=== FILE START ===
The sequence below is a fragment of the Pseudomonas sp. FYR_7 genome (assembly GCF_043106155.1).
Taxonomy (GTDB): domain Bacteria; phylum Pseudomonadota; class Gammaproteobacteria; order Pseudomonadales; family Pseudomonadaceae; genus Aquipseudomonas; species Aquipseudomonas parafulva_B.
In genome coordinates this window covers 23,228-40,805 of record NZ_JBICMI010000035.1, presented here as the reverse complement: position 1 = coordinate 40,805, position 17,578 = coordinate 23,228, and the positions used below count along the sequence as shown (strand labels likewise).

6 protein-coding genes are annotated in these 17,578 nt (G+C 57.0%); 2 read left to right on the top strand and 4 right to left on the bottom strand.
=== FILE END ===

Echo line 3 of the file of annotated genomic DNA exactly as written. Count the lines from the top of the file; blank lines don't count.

In genome coordinates this window covers 23,228-40,805 of record NZ_JBICMI010000035.1, presented here as the reverse complement: position 1 = coordinate 40,805, position 17,578 = coordinate 23,228, and the positions used below count along the sequence as shown (strand labels likewise).